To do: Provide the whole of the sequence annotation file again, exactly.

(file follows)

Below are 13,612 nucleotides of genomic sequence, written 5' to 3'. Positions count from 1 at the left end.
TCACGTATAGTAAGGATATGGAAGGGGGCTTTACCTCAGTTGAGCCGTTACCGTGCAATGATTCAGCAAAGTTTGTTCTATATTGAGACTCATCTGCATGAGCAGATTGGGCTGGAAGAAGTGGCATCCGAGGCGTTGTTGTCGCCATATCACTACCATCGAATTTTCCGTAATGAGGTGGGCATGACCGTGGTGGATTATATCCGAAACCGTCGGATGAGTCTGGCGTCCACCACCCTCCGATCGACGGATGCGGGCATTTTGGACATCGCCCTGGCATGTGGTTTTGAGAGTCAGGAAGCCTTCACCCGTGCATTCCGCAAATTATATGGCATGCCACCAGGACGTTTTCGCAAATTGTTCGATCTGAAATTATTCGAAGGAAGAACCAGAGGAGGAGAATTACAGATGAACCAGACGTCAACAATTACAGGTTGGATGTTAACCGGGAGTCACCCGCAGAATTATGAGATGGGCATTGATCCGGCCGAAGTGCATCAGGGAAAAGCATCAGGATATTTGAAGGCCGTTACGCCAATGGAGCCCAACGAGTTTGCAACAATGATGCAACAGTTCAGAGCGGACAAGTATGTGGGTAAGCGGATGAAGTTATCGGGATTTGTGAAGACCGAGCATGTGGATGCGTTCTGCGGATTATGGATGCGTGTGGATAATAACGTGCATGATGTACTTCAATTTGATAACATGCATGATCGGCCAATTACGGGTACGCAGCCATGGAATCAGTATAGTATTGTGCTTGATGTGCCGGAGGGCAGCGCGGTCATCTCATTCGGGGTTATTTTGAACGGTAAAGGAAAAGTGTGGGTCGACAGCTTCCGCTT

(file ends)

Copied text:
Below are 13,612 nucleotides of genomic sequence, written 5' to 3'. Positions count from 1 at the left end.
TCACGTATAGTAAGGATATGGAAGGGGGCTTTACCTCAGTTGAGCCGTTACCGTGCAATGATTCAGCAAAGTTTGTTCTATATTGAGACTCATCTGCATGAGCAGATTGGGCTGGAAGAAGTGGCATCCGAGGCGTTGTTGTCGCCATATCACTACCATCGAATTTTCCGTAATGAGGTGGGCATGACCGTGGTGGATTATATCCGAAACCGTCGGATGAGTCTGGCGTCCACCACCCTCCGATCGACGGATGCGGGCATTTTGGACATCGCCCTGGCATGTGGTTTTGAGAGTCAGGAAGCCTTCACCCGTGCATTCCGCAAATTATATGGCATGCCACCAGGACGTTTTCGCAAATTGTTCGATCTGAAATTATTCGAAGGAAGAACCAGAGGAGGAGAATTACAGATGAACCAGACGTCAACAATTACAGGTTGGATGTTAACCGGGAGTCACCCGCAGAATTATGAGATGGGCATTGATCCGGCCGAAGTGCATCAGGGAAAAGCATCAGGATATTTGAAGGCCGTTACGCCAATGGAGCCCAACGAGTTTGCAACAATGATGCAACAGTTCAGAGCGGACAAGTATGTGGGTAAGCGGATGAAGTTATCGGGATTTGTGAAGACCGAGCATGTGGATGCGTTCTGCGGATTATGGATGCGTGTGGATAATAACGTGCATGATGTACTTCAATTTGATAACATGCATGATCGGCCAATTACGGGTACGCAGCCATGGAATCAGTATAGTATTGTGCTTGATGTGCCGGAGGGCAGCGCGGTCATCTCATTCGGGGTTATTTTGAACGGTAAAGGAAAAGTGTGGGTCGACAGCTTCCGCTT